Print Curiosities: No.5- William Crozier

Written by Specialist Printmaking Technician, Kath Van Uytrecht

Abstracted garden scene in bright orange, pink, yellow, green and blue.
William Crozier, ‘Garden’, Carborundum.

‘Garden’ is a limited edition print that was commissioned to accompany a special book publication about the work of William Crozier (1930-2011). William Crozier was an Irish Scottish artist that studied at The Glasgow School of Art. His work is often associated with bright colourful landscapes. In 2019, Flower’s Gallery had a retrospective of his printed works. The gallery also has a selection of paintings that you can view on their website.

The book titled ‘William Crozier’ details the artist’s work from the past fifty years of his life. It was designed to offer ‘substantial critical attention to an artist well known within the UK and Irish art worlds, and gives new insights into the still under-written history of figurative painting in Britain.’

The book contains critical texts and many colour reproductions of his work. The hardcover book is housed in a bright yellow slip case and additionally contains the limited edition print.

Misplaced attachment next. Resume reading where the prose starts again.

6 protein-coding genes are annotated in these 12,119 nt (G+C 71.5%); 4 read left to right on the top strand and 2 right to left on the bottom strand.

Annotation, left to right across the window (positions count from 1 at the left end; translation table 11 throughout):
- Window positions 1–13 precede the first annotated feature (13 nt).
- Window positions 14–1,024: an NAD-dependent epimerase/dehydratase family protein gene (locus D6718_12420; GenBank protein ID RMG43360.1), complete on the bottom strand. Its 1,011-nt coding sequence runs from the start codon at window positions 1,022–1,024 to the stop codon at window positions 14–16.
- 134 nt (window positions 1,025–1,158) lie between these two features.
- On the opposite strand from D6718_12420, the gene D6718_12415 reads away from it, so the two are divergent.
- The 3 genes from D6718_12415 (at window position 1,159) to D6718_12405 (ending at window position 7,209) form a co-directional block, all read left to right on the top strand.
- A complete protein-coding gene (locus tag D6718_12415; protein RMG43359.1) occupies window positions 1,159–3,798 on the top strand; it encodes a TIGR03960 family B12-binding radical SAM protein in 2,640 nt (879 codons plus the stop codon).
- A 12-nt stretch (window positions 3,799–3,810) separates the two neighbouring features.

Book with garden print and yellow slip case.
‘William Crozier’ by Crouan, Kennedy and Vann, 2007. With limited edition print ‘Garden’ and yellow slip case

‘Garden’ is a small multiple plate print made with carborundum. Carborundum is a technique where grit is added and mixed into PVA glue. The paste is then painted directly onto the printing plate creating textured painterly marks. These marks emboss into the paper when printed. The grit is porous and can hold a lot of ink. The result is a textured print with intense colour.

‘Garden’ was made and printed at Graphic Studio Dublin with Master Printmaker Robert Russell. There were only one hundred and twenty five prints made in this edition. I love this print for the intensity, depth of colour and the amount of textured detail that is contained in such a small print. It also reminds me of my time working at Graphic Studio Dublin. Meeting the artists who collaborated with the studio was a highlight. I will always remember William Crozier for his kind and gentle manner.

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